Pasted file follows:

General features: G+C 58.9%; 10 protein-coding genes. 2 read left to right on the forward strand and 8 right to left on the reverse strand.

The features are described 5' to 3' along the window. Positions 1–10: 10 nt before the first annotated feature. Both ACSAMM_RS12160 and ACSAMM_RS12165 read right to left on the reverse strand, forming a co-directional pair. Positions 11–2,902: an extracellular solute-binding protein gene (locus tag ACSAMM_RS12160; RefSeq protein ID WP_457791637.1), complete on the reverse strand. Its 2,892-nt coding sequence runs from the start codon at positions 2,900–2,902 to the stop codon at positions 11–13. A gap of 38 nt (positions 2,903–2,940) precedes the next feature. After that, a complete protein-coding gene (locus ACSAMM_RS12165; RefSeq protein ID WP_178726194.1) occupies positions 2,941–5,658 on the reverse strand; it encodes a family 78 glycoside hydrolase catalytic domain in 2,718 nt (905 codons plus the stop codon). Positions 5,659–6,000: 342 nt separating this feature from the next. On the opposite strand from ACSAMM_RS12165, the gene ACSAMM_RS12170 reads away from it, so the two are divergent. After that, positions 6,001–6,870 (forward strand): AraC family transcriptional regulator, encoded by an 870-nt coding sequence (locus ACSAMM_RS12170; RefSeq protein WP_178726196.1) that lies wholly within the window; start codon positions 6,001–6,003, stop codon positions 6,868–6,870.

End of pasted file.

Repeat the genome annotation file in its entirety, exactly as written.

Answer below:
General features: G+C 58.9%; 10 protein-coding genes. 2 read left to right on the forward strand and 8 right to left on the reverse strand.

The features are described 5' to 3' along the window. Positions 1–10: 10 nt before the first annotated feature. Both ACSAMM_RS12160 and ACSAMM_RS12165 read right to left on the reverse strand, forming a co-directional pair. Positions 11–2,902: an extracellular solute-binding protein gene (locus tag ACSAMM_RS12160; RefSeq protein ID WP_457791637.1), complete on the reverse strand. Its 2,892-nt coding sequence runs from the start codon at positions 2,900–2,902 to the stop codon at positions 11–13. A gap of 38 nt (positions 2,903–2,940) precedes the next feature. After that, a complete protein-coding gene (locus ACSAMM_RS12165; RefSeq protein ID WP_178726194.1) occupies positions 2,941–5,658 on the reverse strand; it encodes a family 78 glycoside hydrolase catalytic domain in 2,718 nt (905 codons plus the stop codon). Positions 5,659–6,000: 342 nt separating this feature from the next. On the opposite strand from ACSAMM_RS12165, the gene ACSAMM_RS12170 reads away from it, so the two are divergent. After that, positions 6,001–6,870 (forward strand): AraC family transcriptional regulator, encoded by an 870-nt coding sequence (locus ACSAMM_RS12170; RefSeq protein WP_178726196.1) that lies wholly within the window; start codon positions 6,001–6,003, stop codon positions 6,868–6,870.